“Yes” — according to customers. “No” — according to salespeople.
The problem is that it’s not what salespeople think that matters, it’s what customers think that matters. I believe the issue lies in the simple fact that too many salespeople have no clue as to what they’re doing and no clue as to how to engage the customer in a meaningful discussion about their true needs. Is it any wonder that there are so many salespeople who not only have low sales motivation, but also aren’t anywhere near the high profit selling they could be experiencing.
Customers tell me how on many occasions they’re dealing with either salespeople who they think are stupid or salespeople who treat the customer as if they are the stupid one. In both cases, you immediately see a problem — someone believes someone is stupid. Ouch, this hurts. As a salesperson myself, the perception people have about salespeople in general can and does impact me personally.
The solution to this is simple. We need to spend more time engaging the customer in a meaningful way. There is no short cut to taking the time to understand them and their real needs. When we do this, we should do it not in a cursory manner, but with genuine effort to get to know the customer. Customers are smart. They can see when people don’t care. If they already have the perception that salespeople don’t care, then it means we have to be even more focused in understanding what the customer wants.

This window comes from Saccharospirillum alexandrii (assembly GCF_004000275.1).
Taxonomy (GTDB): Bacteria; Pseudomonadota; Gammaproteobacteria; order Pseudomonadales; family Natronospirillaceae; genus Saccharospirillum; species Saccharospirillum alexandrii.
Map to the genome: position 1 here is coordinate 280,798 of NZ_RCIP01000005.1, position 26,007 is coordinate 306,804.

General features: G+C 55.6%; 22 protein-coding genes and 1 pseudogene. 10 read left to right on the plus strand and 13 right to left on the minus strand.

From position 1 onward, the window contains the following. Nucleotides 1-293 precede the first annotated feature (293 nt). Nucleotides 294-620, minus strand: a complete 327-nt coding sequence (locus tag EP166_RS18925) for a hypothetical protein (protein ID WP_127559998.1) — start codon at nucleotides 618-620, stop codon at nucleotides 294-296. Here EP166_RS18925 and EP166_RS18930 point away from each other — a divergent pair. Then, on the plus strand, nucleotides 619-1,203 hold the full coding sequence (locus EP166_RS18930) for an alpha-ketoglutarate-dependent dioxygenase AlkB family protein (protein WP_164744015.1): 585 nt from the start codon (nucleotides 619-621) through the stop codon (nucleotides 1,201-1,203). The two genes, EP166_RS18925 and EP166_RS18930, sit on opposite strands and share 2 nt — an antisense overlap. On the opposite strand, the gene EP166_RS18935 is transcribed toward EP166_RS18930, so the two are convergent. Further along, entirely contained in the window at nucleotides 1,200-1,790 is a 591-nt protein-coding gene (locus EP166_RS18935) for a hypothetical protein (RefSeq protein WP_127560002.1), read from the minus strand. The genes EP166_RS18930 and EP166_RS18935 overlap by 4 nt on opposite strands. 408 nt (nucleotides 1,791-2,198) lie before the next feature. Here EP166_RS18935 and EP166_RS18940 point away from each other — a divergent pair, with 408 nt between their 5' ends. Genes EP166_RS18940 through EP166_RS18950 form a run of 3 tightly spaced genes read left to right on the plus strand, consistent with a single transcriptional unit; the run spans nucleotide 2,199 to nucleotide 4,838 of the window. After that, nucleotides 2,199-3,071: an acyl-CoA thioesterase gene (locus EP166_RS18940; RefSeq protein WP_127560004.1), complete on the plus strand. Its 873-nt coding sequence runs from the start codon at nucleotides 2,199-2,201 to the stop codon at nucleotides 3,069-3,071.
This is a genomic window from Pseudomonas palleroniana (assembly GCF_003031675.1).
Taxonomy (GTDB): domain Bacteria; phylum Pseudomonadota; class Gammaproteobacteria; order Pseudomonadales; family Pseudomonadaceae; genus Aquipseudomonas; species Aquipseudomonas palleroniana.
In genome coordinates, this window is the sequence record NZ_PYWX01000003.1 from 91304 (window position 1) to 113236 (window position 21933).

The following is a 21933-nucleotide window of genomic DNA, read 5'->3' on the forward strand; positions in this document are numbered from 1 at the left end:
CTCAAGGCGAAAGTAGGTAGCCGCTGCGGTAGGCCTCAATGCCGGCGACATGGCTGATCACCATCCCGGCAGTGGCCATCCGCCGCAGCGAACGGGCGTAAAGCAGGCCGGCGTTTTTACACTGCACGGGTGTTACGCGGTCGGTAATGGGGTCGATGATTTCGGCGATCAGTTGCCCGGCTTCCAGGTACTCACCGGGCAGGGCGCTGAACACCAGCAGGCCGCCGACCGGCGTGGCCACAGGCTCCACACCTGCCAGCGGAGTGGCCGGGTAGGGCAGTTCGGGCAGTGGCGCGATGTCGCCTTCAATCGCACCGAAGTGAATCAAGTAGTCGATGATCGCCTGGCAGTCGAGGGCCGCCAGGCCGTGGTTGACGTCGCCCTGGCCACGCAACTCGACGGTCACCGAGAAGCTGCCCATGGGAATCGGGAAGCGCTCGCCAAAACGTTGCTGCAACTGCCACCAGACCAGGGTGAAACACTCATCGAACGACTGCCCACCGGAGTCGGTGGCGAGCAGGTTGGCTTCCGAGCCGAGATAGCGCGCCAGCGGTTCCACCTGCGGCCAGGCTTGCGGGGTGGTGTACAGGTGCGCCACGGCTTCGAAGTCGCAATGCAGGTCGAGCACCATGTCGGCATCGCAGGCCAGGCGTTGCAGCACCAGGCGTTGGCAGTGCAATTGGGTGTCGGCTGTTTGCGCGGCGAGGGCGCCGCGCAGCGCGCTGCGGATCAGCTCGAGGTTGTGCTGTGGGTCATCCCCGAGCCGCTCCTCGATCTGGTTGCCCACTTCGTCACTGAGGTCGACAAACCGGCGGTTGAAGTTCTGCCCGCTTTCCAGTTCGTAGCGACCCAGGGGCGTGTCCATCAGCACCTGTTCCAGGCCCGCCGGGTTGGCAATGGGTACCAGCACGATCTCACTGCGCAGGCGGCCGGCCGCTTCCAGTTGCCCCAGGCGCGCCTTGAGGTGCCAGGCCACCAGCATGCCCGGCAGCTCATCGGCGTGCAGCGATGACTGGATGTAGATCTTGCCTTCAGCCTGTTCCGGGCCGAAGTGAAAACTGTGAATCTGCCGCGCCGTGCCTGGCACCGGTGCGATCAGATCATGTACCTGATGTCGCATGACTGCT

For me, this is a challenge I relish, because I love turning skeptics into advocates. It’s fun too, because the fact is there are too many salespeople out there who have zero clue on understanding their customers; therefore, I find it rewarding to see customers realize (happily) that I don’t fit that description. I am different than most.
The question is do you want to be different than most too? Do you want to be a salesperson who authentically demonstrates to customers that you are not stupid — and you certainly don’t think the customer is stupid? If you want to be a salesperson who leaves customers with a favorable impression, then put in the time and effort to really understand their needs.